On August 22, the World Bank Group’s Development Policy Research Unit hosted an hour-long virtual discussion on labor regulations and enforcement. Tim Gindling, a professor of economics and expert on minimum wage policy impacts in Latin America, joined the discussion with other leading experts from around the world for the event which was broadcast live on the World Bank Group website.
The focus of the discussion was on the role wages and enforcement of minimum wage policy play in understanding both employment and economic outcomes in the developing world. Gindling has spent the last fifteen years researching minimum wage policy in Latin America and has recently expanded his research to look at policies in other developing countries such as China. He discussed his work in these areas during the broadcast.
“In a number of developing countries, mostly through Latin America, wages tend to be thought of in monthly terms. For that reason, minimum wages tend to be set for monthly minimum wages or daily minimum wages for full-time workers,” explained Gindling. “One thing this does is that it makes it very difficult for part-time workers to be paid minimum wages or to impose compliance on employers for part-time workers or overtime work effectively.”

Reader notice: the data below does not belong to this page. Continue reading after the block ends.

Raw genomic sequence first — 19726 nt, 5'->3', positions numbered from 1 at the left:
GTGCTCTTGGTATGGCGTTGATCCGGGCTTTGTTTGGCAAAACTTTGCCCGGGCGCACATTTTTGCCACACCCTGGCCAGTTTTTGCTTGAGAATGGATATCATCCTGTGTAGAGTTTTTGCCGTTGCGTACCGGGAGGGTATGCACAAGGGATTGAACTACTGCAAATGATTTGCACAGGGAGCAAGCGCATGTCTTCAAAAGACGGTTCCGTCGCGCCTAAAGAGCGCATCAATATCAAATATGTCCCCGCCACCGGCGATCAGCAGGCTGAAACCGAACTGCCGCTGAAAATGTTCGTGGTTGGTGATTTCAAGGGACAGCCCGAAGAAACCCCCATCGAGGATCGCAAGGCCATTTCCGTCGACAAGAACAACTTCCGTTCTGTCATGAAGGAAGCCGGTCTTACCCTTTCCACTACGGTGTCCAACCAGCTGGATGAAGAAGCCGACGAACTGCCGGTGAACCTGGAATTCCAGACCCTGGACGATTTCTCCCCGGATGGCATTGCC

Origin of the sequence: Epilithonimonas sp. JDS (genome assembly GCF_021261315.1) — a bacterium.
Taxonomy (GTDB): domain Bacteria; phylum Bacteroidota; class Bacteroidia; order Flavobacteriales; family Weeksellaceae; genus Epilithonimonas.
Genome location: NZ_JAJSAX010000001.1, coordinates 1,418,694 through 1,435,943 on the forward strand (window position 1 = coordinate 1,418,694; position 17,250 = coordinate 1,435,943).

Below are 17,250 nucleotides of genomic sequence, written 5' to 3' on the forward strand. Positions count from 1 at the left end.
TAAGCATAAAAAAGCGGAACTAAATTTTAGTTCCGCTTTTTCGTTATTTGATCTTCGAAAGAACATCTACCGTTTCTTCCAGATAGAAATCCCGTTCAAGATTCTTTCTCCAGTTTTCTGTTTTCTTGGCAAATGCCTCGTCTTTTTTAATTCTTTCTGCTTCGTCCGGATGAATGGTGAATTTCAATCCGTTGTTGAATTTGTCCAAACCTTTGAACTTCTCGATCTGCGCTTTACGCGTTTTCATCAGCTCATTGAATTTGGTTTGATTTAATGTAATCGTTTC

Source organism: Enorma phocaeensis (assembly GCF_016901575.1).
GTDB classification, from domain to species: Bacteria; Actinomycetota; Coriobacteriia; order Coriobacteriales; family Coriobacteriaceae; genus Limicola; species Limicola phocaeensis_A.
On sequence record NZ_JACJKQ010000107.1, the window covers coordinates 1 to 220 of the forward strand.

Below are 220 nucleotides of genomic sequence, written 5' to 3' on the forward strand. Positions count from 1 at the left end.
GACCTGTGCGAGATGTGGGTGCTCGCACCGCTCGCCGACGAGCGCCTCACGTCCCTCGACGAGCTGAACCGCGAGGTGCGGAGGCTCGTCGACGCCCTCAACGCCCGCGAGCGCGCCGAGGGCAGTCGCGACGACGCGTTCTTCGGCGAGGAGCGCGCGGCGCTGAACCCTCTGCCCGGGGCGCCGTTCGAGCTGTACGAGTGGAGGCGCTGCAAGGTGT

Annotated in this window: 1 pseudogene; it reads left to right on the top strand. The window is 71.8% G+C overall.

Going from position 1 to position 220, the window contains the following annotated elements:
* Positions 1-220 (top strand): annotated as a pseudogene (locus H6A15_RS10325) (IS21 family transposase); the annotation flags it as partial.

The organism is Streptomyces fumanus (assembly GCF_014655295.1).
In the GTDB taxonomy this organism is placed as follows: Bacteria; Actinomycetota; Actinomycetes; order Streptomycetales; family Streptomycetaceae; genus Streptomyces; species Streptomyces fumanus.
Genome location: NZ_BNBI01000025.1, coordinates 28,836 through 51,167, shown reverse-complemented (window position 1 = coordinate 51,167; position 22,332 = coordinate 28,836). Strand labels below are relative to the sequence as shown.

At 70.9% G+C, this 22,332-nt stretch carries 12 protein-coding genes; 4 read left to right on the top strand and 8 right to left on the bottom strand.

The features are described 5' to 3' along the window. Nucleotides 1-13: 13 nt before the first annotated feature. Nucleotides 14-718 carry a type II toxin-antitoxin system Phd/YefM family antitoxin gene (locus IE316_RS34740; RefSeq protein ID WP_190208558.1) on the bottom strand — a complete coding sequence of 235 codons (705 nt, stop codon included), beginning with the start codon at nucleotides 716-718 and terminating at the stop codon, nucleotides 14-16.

Gindling’s research has helped lead to change in minimum wage policies and compliance in countries such as Costa Rica, where he helped implement a government program to increase compliance. The program included increased inspections, easier access for employees to voice concerns over their wages, and a large scale publicity campaign to bring attention to minimum wage non-compliance.
During the discussion, Gindling joined other experts including Haroon Bhorat, director of the Development Policy Research Unit at the World Bank Group; Piotr Lewandowski, president of the Board at the Institute for Structural Research (IBS), a research institute based in Warsaw, Poland; Lucas Ronconi, economist and Ph.D. in public policy scholar at the University of California, Berkeley; and Uma Rani, senior economist at the International Labour Office Research Department.
Image: Tim Gindling. Photo by Marlayna Demond ’11 for UMBC.